Ultimately, they toured the 1419 space, which was also not exactly up to code, but it was at least zoned for living. The four people who ended up living in 1419 were the ones whose parents allowed them to do so, Blegen said. “It was pretty sketchy.” The group at that point comprised the four people living in 1419 and four others who lived in a house in Seward, where the group would meet to have potlucks.
The group grew slowly, and eventually there were 13-15 people involved. “There was a lot of effort to keep it as non-structured as possible,” Blegen said. “Some in the group felt that was more important than others.” There were only about three to five people doing any of the administrative work, and so for efficiency’s sake, they decided to make a governing board of four to five people who would be responsible for coordinating the space, and to facilitate communication among the other participants.
When the artists moved into the building, it took a while to clean up the place. “It was full of the landlord’s junk,” Blegen said. First they cleaned up the second and third floors, which they were renting. And then they started having shows. Art shows, multidisciplinary shows, rotating work every two weeks. There was performance art and musical acts, each event increasing the venue’s popularity. This fall, their Shoot the Moon show drew 500 people, packing every floor.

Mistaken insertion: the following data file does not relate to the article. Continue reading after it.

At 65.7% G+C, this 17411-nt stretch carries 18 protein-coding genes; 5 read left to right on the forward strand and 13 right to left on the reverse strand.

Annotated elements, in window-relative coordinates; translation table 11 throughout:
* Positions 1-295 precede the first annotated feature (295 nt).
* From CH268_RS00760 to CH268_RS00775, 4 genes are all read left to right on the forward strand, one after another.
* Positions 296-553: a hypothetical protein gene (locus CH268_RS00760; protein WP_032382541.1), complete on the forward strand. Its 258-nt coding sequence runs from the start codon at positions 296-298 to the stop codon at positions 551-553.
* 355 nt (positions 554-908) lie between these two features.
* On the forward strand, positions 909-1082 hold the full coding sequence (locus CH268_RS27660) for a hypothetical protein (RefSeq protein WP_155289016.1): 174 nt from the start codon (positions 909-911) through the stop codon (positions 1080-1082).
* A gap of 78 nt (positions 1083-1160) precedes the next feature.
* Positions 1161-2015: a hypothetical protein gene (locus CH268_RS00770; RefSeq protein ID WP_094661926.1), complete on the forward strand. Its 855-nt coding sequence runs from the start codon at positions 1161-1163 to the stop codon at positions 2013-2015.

“I think it’s been very different from what I had imagined,” Blegen said. What started out as a small group of people who wanted to live together and do interesting things has become very successful as a community space. “It’s grown on its own, organically,” he said.
The 1419 organizers, too, have pushed the DIY mentality. Unlike other DIY venues, 1419 hasn’t exactly kept itself a secret. They have a website, a Facebook page, and a Twitter account, and openly advertise their events. “We always wanted to be an expansive community,” Blegen said, “not an inward community. The secretness of a lot of [DIY] places turns me off. People need entry points into any community. It’s important to provide those entry points for new ideas to come in.”